Local authorities continue to have responsibilities to provide a Personal Adviser and to prepare a Pathway Plan. The Personal Adviser is there to ensure that care leavers are provided with the right kind of personal support, for example by signposting them to services and providing advice. The Pathway Plan plots transition from care to adulthood for care leavers up to the age of 25 if they remain in education and/or training or are not in employment, education or training and plan to return to education and/or training. In reviewing their arrangements for EHC needs assessment and EHC plan development local authorities should ensure good advanced planning involving the young person and Personal Adviser.

 Post 16 Support

SEN and social care needs, including children in need

Children’s social care

There is a statutory duty, under Section 17 of the Children Act 1989, for local authorities to safeguard and promote the welfare of ‘children in need’ in their area, including disabled children, by providing appropriate services to them.

Services for disabled children provided under Section 17 will typically include short breaks for parent carers, equipment or adaptations to the home, and support for parents from social workers, for example in support of parenting capacity. If a local authority determines that a disabled child needs support under Section 17, it must consider whether such support is of the type outlined in Section 2 of the Chronically Sick and Disabled Persons Act (CSDPA) 1970. Where it is, the local authority must provide that support.

Where an EHC plan is being prepared for a disabled child or young person under the age of 18, any services to be provided under Section 2 of the CSDPA must be included in section H1 of the EHC plan. All other social care services, including services provided under section 17 of the Children Act but not under section 2 of the CSDPA must be included in Section H2 of the EHC plan.

Following acceptance of a referral by the local authority children’s social care service, a social worker should lead a multi-agency assessment under section 17 of the Children Act 1989. Local authorities have a duty to ascertain the child’s wishes and feelings and take account of them when planning the provision of services.

The purposes of social care assessments are:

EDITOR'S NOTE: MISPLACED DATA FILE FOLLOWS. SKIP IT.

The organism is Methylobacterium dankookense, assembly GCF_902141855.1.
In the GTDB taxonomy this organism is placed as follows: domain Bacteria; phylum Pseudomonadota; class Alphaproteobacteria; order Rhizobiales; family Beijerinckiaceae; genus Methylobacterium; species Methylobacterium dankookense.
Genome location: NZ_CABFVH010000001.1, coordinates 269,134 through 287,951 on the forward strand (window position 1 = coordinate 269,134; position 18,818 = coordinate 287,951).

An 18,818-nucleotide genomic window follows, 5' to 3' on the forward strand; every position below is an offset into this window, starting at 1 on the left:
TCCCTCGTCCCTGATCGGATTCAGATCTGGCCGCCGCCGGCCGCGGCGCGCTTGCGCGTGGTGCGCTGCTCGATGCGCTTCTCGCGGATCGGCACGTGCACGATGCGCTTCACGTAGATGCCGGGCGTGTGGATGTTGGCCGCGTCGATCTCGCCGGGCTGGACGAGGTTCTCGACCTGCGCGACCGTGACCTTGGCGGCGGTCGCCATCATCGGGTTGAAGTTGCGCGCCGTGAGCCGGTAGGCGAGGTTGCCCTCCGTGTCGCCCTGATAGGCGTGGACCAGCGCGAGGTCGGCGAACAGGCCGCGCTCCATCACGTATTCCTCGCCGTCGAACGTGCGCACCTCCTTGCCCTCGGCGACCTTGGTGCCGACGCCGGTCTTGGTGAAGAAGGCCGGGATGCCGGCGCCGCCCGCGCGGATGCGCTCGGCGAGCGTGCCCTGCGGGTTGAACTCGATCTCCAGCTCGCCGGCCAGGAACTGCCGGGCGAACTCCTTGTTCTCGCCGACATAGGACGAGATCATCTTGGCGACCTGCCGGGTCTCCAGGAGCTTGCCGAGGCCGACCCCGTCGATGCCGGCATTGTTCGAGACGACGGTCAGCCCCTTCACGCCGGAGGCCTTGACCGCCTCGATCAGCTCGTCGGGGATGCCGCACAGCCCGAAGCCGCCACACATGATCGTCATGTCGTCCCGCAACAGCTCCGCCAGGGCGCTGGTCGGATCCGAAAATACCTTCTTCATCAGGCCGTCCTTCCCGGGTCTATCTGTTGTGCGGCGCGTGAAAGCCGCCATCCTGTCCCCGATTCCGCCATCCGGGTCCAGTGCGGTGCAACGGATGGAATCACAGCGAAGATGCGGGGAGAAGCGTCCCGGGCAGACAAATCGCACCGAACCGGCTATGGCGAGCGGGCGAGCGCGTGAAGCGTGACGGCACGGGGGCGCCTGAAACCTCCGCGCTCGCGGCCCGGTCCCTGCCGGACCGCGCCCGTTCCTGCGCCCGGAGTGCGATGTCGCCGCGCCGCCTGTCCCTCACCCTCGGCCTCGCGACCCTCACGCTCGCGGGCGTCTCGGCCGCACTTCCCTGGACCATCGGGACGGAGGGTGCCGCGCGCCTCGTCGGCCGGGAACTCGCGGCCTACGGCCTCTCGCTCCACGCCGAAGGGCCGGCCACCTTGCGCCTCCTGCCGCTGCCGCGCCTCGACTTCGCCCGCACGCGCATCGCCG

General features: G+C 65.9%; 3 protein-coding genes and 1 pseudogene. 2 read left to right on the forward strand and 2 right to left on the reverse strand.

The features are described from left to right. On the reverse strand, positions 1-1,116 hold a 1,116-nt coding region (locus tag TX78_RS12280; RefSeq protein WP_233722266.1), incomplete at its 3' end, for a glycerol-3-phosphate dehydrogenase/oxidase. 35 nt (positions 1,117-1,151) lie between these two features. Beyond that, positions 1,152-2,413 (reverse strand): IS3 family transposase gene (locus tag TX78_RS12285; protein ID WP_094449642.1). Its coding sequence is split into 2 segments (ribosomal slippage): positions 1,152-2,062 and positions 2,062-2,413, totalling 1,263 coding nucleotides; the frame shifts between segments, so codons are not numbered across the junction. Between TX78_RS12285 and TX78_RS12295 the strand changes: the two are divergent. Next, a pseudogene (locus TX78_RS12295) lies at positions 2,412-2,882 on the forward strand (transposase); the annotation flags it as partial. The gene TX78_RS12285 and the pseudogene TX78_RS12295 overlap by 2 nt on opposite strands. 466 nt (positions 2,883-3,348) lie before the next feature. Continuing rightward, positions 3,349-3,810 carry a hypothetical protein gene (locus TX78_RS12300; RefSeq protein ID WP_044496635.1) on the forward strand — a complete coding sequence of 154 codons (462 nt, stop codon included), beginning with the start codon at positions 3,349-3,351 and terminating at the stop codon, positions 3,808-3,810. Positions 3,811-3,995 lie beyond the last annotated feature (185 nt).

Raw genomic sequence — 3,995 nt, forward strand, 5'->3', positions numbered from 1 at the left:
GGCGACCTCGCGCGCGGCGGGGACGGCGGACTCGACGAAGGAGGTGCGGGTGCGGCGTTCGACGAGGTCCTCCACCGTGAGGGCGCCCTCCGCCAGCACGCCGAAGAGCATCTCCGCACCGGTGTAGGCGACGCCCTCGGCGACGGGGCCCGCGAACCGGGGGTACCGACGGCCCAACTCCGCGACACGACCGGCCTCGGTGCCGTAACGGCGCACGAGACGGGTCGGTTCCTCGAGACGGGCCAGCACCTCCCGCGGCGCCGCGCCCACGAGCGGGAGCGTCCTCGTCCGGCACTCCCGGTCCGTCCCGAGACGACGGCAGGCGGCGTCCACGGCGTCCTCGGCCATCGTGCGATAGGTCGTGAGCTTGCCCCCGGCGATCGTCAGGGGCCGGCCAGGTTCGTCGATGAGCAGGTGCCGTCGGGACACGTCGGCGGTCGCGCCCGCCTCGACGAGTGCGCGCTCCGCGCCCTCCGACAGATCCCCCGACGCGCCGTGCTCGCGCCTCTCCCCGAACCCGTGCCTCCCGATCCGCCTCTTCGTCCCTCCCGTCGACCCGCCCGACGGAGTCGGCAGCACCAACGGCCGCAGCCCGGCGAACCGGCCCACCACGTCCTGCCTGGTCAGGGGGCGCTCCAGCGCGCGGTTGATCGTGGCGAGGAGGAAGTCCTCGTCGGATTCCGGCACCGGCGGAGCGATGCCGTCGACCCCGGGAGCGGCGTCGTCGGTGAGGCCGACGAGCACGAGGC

• to gather important information about a child and family
  • to analyse their needs and/or the nature and level of any risk or harm being suffered by a child
  • to decide whether the child is a child in need (section 17 of the Children Act1989) and/or is suffering significant harm (section 47 of the Children Act1989),

and

  • to provide support to address those needs to improve the child’s outcomes

A good social care assessment supports professionals to understand whether a child has needs relating to their care or a disability and/or is suffering or likely to suffer significant harm.

Working Together to Safeguard Children 2013 sets out the process for managing individual cases which are referred to and accepted by children’s social care. All assessments should be child centred, focused on outcomes, transparent, timely and proportionate to the needs of each child. The maximum timeframe for a social care assessment to conclude that a decision can be taken on next steps is 45 working days from the point of referral.

Local authorities with their partners should develop and publish local protocols for assessment leading to an EHC plan. Where there is an EHC needs assessment, it should be an holistic assessment of the child or young person’s education, health and social care needs. For all children who have social care plans the social worker should co-ordinate any outward facing plan with other professionals. Where there are specific child protection concerns resulting in action under section 47 of the Children Act, careful consideration should be given to how closely the assessment processes across education, health and care can be integrated, in order to ensure that the needs of vulnerable children are put first.

EHC plan reviews should be synchronised with social care plan reviews, and must always meet the needs of the individual child.